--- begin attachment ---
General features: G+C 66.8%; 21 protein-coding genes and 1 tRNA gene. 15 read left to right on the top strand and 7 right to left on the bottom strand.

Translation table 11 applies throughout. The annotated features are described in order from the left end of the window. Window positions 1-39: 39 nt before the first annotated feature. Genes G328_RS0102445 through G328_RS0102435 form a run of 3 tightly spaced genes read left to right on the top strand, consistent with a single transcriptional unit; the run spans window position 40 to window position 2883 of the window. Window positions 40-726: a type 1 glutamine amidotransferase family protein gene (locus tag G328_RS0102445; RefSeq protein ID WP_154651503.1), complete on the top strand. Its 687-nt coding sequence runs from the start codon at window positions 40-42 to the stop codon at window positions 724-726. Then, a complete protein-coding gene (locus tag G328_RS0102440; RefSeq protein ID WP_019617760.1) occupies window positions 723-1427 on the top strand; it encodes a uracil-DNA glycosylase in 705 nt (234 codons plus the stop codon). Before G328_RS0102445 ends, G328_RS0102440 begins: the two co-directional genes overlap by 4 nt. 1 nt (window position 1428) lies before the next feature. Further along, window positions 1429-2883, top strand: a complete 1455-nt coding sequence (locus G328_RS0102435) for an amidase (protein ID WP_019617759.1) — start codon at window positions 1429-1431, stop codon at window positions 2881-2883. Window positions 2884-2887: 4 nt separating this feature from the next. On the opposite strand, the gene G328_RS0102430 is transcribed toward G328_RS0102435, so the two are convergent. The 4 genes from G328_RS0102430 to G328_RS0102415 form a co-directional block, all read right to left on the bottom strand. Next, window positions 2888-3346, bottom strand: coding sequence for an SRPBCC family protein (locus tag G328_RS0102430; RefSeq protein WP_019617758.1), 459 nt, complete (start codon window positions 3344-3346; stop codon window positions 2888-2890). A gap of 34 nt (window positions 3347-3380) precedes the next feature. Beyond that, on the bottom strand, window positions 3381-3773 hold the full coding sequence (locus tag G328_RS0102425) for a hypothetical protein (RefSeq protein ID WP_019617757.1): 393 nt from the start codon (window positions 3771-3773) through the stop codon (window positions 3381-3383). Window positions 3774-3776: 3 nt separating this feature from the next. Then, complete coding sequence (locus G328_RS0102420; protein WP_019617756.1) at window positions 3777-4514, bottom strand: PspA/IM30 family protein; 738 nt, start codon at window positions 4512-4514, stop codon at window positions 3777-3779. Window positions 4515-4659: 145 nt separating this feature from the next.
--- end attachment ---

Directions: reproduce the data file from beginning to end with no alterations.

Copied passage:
General features: G+C 66.8%; 21 protein-coding genes and 1 tRNA gene. 15 read left to right on the top strand and 7 right to left on the bottom strand.

Translation table 11 applies throughout. The annotated features are described in order from the left end of the window. Window positions 1-39: 39 nt before the first annotated feature. Genes G328_RS0102445 through G328_RS0102435 form a run of 3 tightly spaced genes read left to right on the top strand, consistent with a single transcriptional unit; the run spans window position 40 to window position 2883 of the window. Window positions 40-726: a type 1 glutamine amidotransferase family protein gene (locus tag G328_RS0102445; RefSeq protein ID WP_154651503.1), complete on the top strand. Its 687-nt coding sequence runs from the start codon at window positions 40-42 to the stop codon at window positions 724-726. Then, a complete protein-coding gene (locus tag G328_RS0102440; RefSeq protein ID WP_019617760.1) occupies window positions 723-1427 on the top strand; it encodes a uracil-DNA glycosylase in 705 nt (234 codons plus the stop codon). Before G328_RS0102445 ends, G328_RS0102440 begins: the two co-directional genes overlap by 4 nt. 1 nt (window position 1428) lies before the next feature. Further along, window positions 1429-2883, top strand: a complete 1455-nt coding sequence (locus G328_RS0102435) for an amidase (protein ID WP_019617759.1) — start codon at window positions 1429-1431, stop codon at window positions 2881-2883. Window positions 2884-2887: 4 nt separating this feature from the next. On the opposite strand, the gene G328_RS0102430 is transcribed toward G328_RS0102435, so the two are convergent. The 4 genes from G328_RS0102430 to G328_RS0102415 form a co-directional block, all read right to left on the bottom strand. Next, window positions 2888-3346, bottom strand: coding sequence for an SRPBCC family protein (locus tag G328_RS0102430; RefSeq protein WP_019617758.1), 459 nt, complete (start codon window positions 3344-3346; stop codon window positions 2888-2890). A gap of 34 nt (window positions 3347-3380) precedes the next feature. Beyond that, on the bottom strand, window positions 3381-3773 hold the full coding sequence (locus tag G328_RS0102425) for a hypothetical protein (RefSeq protein ID WP_019617757.1): 393 nt from the start codon (window positions 3771-3773) through the stop codon (window positions 3381-3383). Window positions 3774-3776: 3 nt separating this feature from the next. Then, complete coding sequence (locus G328_RS0102420; protein WP_019617756.1) at window positions 3777-4514, bottom strand: PspA/IM30 family protein; 738 nt, start codon at window positions 4512-4514, stop codon at window positions 3777-3779. Window positions 4515-4659: 145 nt separating this feature from the next.